Researchers develop room-temperature spintronics

The possible transition to a new generation of electronic devices based on ‘spintronics’ has been given a boost with a method which would let the technology function at room temperature.

A team of researchers at Aarhus University reckon that it has made a massive leap forward in making spintronics a viable technology sooner, rather than later. 

With current computer electronics being produced at ever lower processes scientists are looking at spintronics as a method to enable faster and more efficient processors in the future.  While such a move is not vital in the short term, spintronics has been in developmental stages in many labs.

But now the scientists believe they have brought forward the use of spintronics significantly by devising a method to make it work under normal conditions.

This is down to a topological insulator material bismuth selenide which can help to regulate the flow of electrons used to record a rotational ‘spin’.  Because the effect is so small it is necessary for the electrons to travel large distances in order to work.

This means that it has been possible to make spintronics-based transistors work closer to absolute zero, around -270°C.  This makes the use of the technology in current electronic devices a tad tricky.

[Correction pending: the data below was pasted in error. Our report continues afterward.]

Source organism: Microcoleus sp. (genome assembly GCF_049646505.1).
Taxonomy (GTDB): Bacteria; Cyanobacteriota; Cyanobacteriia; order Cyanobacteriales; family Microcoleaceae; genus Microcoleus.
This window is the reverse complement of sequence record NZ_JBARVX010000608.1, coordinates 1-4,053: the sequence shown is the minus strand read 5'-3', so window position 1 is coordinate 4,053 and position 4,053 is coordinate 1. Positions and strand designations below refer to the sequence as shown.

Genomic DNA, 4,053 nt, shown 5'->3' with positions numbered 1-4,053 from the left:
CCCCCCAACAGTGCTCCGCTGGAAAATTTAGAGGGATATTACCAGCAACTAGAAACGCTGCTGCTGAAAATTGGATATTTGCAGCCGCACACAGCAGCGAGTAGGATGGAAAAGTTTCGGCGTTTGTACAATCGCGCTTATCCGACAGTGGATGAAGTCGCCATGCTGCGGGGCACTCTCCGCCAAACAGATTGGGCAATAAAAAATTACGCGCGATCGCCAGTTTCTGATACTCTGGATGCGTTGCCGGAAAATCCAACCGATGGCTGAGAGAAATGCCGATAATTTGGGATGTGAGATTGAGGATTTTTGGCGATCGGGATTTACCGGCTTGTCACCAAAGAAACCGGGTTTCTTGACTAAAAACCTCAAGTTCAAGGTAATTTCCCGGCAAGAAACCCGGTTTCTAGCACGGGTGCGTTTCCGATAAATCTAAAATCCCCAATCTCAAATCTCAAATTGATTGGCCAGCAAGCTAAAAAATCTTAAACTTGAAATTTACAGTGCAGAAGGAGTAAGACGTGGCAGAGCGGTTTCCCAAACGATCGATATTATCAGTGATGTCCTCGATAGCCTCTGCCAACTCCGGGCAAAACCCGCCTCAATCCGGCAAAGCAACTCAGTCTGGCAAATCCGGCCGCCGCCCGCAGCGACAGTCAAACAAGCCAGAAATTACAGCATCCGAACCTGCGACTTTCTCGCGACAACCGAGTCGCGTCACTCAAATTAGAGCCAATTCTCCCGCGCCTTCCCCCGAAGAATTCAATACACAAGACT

But with the discoveries made with bismuth selenide, it has apparently been possible to generate an effect from electrons which is over a hundred times stronger.  Crucially this means that the spin can occur effectively at room temperature.

This opens the door for spin field effect transistors that work at on even a nanoscale, while being viable for normal use.

The discovery stemmed from examining the properties of topological insulator bismuth selenide.  A topological insulator is a material that is able to insulate on the inside while conducting on the surface. 

Topological insulators have been the basis of other endeavors into spintonics in the past, with properties that mean that heat development is reduced meaning lower energy consumption. 

Now the researchers reckon that materials are finally catching up with theoretical ideas for development of spintronics technologies.

While it may still be some time before spintronics devices are on the shelves of your local electronics shop, the “rapid development” with topological insulators means that the technology could soon be within reach.